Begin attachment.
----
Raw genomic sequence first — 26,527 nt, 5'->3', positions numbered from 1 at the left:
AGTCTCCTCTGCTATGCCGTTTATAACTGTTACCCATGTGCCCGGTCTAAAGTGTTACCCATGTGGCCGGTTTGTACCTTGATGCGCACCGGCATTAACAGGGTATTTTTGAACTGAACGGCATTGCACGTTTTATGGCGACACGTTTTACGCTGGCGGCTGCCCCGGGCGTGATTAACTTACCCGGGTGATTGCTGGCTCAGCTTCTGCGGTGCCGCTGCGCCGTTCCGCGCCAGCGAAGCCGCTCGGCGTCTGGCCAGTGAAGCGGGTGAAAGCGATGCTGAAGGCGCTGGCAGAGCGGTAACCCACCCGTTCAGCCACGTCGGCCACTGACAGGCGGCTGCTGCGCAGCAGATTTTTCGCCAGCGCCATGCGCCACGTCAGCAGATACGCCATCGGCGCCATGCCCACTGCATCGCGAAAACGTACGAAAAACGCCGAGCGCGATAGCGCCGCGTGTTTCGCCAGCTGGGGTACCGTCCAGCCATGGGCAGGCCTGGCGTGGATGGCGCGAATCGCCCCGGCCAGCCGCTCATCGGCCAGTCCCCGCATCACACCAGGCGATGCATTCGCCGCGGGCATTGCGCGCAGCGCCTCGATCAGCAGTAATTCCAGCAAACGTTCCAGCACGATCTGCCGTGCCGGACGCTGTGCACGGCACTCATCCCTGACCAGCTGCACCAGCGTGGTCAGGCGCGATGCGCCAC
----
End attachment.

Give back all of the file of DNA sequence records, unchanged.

Raw genomic sequence first — 26,527 nt, 5'->3', positions numbered from 1 at the left:
AGTCTCCTCTGCTATGCCGTTTATAACTGTTACCCATGTGCCCGGTCTAAAGTGTTACCCATGTGGCCGGTTTGTACCTTGATGCGCACCGGCATTAACAGGGTATTTTTGAACTGAACGGCATTGCACGTTTTATGGCGACACGTTTTACGCTGGCGGCTGCCCCGGGCGTGATTAACTTACCCGGGTGATTGCTGGCTCAGCTTCTGCGGTGCCGCTGCGCCGTTCCGCGCCAGCGAAGCCGCTCGGCGTCTGGCCAGTGAAGCGGGTGAAAGCGATGCTGAAGGCGCTGGCAGAGCGGTAACCCACCCGTTCAGCCACGTCGGCCACTGACAGGCGGCTGCTGCGCAGCAGATTTTTCGCCAGCGCCATGCGCCACGTCAGCAGATACGCCATCGGCGCCATGCCCACTGCATCGCGAAAACGTACGAAAAACGCCGAGCGCGATAGCGCCGCGTGTTTCGCCAGCTGGGGTACCGTCCAGCCATGGGCAGGCCTGGCGTGGATGGCGCGAATCGCCCCGGCCAGCCGCTCATCGGCCAGTCCCCGCATCACACCAGGCGATGCATTCGCCGCGGGCATTGCGCGCAGCGCCTCGATCAGCAGTAATTCCAGCAAACGTTCCAGCACGATCTGCCGTGCCGGACGCTGTGCACGGCACTCATCCCTGACCAGCTGCACCAGCGTGGTCAGGCGCGATGCGCCAC